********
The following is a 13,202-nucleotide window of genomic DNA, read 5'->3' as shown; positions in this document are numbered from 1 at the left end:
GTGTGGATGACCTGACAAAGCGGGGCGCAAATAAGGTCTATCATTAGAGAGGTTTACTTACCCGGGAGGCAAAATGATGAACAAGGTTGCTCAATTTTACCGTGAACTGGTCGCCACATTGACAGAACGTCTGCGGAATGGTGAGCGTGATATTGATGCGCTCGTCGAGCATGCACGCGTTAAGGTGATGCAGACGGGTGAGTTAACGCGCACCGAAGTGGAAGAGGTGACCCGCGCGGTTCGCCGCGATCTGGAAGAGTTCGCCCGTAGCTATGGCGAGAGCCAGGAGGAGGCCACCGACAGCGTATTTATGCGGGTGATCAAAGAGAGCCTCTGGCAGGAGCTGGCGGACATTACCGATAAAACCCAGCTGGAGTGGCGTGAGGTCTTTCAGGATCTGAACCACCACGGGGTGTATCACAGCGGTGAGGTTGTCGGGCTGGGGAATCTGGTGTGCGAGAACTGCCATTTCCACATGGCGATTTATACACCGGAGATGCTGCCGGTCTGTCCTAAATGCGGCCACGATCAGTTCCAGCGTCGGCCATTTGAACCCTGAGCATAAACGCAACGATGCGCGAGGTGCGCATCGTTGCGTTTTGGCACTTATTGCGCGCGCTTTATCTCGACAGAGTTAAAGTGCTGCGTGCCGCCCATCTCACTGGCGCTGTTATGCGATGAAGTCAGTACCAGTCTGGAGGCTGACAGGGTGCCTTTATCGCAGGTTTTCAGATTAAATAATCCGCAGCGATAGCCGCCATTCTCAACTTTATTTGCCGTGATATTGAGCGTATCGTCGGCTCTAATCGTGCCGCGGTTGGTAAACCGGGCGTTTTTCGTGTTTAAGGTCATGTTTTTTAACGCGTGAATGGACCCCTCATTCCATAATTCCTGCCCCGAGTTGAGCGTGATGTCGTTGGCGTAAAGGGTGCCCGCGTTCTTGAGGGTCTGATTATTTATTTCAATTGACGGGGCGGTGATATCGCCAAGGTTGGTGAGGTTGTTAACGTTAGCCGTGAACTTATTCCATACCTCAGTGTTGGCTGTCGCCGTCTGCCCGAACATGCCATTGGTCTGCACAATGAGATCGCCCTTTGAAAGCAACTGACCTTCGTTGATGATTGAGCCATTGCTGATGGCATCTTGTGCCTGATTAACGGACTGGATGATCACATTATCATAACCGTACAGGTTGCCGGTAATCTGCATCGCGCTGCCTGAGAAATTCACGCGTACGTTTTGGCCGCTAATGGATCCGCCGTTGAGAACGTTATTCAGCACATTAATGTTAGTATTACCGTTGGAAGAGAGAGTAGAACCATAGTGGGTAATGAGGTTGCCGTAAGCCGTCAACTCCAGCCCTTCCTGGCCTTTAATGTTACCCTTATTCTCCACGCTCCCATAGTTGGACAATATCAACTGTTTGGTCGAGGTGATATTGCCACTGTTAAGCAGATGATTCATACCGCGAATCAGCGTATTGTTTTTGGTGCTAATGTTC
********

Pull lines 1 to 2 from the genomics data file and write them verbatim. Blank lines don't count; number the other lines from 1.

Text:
The following is a 13,202-nucleotide window of genomic DNA, read 5'->3' as shown; positions in this document are numbered from 1 at the left end:
GTGTGGATGACCTGACAAAGCGGGGCGCAAATAAGGTCTATCATTAGAGAGGTTTACTTACCCGGGAGGCAAAATGATGAACAAGGTTGCTCAATTTTACCGTGAACTGGTCGCCACATTGACAGAACGTCTGCGGAATGGTGAGCGTGATATTGATGCGCTCGTCGAGCATGCACGCGTTAAGGTGATGCAGACGGGTGAGTTAACGCGCACCGAAGTGGAAGAGGTGACCCGCGCGGTTCGCCGCGATCTGGAAGAGTTCGCCCGTAGCTATGGCGAGAGCCAGGAGGAGGCCACCGACAGCGTATTTATGCGGGTGATCAAAGAGAGCCTCTGGCAGGAGCTGGCGGACATTACCGATAAAACCCAGCTGGAGTGGCGTGAGGTCTTTCAGGATCTGAACCACCACGGGGTGTATCACAGCGGTGAGGTTGTCGGGCTGGGGAATCTGGTGTGCGAGAACTGCCATTTCCACATGGCGATTTATACACCGGAGATGCTGCCGGTCTGTCCTAAATGCGGCCACGATCAGTTCCAGCGTCGGCCATTTGAACCCTGAGCATAAACGCAACGATGCGCGAGGTGCGCATCGTTGCGTTTTGGCACTTATTGCGCGCGCTTTATCTCGACAGAGTTAAAGTGCTGCGTGCCGCCCATCTCACTGGCGCTGTTATGCGATGAAGTCAGTACCAGTCTGGAGGCTGACAGGGTGCCTTTATCGCAGGTTTTCAGATTAAATAATCCGCAGCGATAGCCGCCATTCTCAACTTTATTTGCCGTGATATTGAGCGTATCGTCGGCTCTAATCGTGCCGCGGTTGGTAAACCGGGCGTTTTTCGTGTTTAAGGTCATGTTTTTTAACGCGTGAATGGACCCCTCATTCCATAATTCCTGCCCCGAGTTGAGCGTGATGTCGTTGGCGTAAAGGGTGCCCGCGTTCTTGAGGGTCTGATTATTTATTTCAATTGACGGGGCGGTGATATCGCCAAGGTTGGTGAGGTTGTTAACGTTAGCCGTGAACTTATTCCATACCTCAGTGTTGGCTGTCGCCGTCTGCCCGAACATGCCATTGGTCTGCACAATGAGATCGCCCTTTGAAAGCAACTGACCTTCGTTGATGATTGAGCCATTGCTGATGGCATCTTGTGCCTGATTAACGGACTGGATGATCACATTATCATAACCGTACAGGTTGCCGGTAATCTGCATCGCGCTGCCTGAGAAATTCACGCGTACGTTTTGGCCGCTAATGGATCCGCCGTTGAGAACGTTATTCAGCACATTAATGTTAGTATTACCGTTGGAAGAGAGAGTAGAACCATAGTGGGTAATGAGGTTGCCGTAAGCCGTCAACTCCAGCCCTTCCTGGCCTTTAATGTTACCCTTATTCTCCACGCTCCCATAGTTGGACAATATCAACTGTTTGGTCGAGGTGATATTGCCACTGTTAAGCAGATGATTCATACCGCGAATCAGCGTATTGTTTTTGGTGCTAATGTTC